The chant was clear even on television, so it must have been deafening if you were one of the lucky 37,000 or so in the stands. During the middle innings of Saturday’s showdown with the Kansas City Royals at Fenway Park, the now familiar wave of “Yankees Suck! Yankees Suck!” cascaded down from the bleachers.
And it was downright depressing.
If ever a chant needed to be retired—immediately—it’s that one. It was invented during the malaise that accompanied an 86-year championship drought and began as a way to needle the Yankees and their fans when they visited Boston or local fans paraded en route to the Bronx.
But now it just makes us all look silly.
Especially when the Yankees aren’t within a 2,000-mile radius at the time of the chant. That Saturday’s chant came after the Sox dropped a pair of games to the mighty Kansas City Royals to open a four-game set only added self-inflicted insult to injury.
The chant represents everything the Red Sox fan was: desperate, sardonic, at times irrational. But two World Championships in four years—more, by the way, than the Yankees in the last decade—have a way of changing things, and along with negatives like the pink hats and bandwagon jumpers come positives like a winning attitude and newfound confidence.
All the chant does is highlight an inferiority complex we supposedly buried with a four-game rally in the 2004 playoffs.
We don’t need it.
In important moments when the Yankees are in town? Perhaps.
But against the Royals? After they made Swiss cheese out of your pitching for two days? Please.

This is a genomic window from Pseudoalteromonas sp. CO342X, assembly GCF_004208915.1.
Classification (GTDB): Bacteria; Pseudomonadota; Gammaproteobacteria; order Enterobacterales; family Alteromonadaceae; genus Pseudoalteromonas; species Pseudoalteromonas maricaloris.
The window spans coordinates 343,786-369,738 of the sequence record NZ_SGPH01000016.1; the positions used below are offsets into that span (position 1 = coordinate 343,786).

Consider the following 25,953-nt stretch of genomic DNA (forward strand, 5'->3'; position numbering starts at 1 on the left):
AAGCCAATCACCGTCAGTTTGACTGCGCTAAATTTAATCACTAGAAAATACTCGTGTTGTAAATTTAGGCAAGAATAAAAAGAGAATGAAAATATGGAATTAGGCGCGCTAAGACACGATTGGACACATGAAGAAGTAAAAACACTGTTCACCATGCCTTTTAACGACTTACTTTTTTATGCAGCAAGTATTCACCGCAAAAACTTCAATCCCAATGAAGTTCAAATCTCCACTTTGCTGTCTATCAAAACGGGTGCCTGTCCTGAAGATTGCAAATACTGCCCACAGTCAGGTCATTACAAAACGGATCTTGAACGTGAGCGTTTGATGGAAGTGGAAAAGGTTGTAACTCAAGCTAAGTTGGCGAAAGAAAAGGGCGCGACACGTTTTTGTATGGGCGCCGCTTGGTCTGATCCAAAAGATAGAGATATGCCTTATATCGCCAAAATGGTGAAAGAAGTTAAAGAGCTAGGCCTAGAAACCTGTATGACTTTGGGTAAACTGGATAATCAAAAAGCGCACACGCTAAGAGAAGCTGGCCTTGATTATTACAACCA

We’re better than that as a fanbase. Red Sox fans have long been regarded as intelligent, focused, and unfailingly loyal. But when we start claiming another team sucks while we’re getting our butt handed to us by perhaps the laughing stock of the American League, we all come off like jerks.
Don’t get me wrong, I’m a big fan of mocking chants.
When Red Sox players sarcastically taped Ted Lilly’s last name to the back of their jackets during the 2003 playoffs in hopes of inciting the crowd to bombard the A’s hurler with taunts—which they accomplished—it was a classic, memorable moment.
Chants of “No-mar’s bet-ter” were perfect during the days when Jeter and Garciaparra battled for the crown of most beloved shortstop.
Pick a player and tweak him as much or as sarcastically as you want. I’m all for finely crafted fan humor.
But the "Yankees Suck" thing has run its course. It was fun while it lasted, but it’s time we grew up a bit and started acting like a franchise that wasn’t surprised when it found its way to the playoffs.
I’m not afraid to admit I once purchased a T-shirt with that very phrase printed on the front of it, and got some good laughs wearing it to Yankee games at Fenway Park. But it’s long since been buried below a pile of other laundry in my dresser drawer.
Hidden by my 2004 World Series Championship T-Shirt.
Where it belongs.
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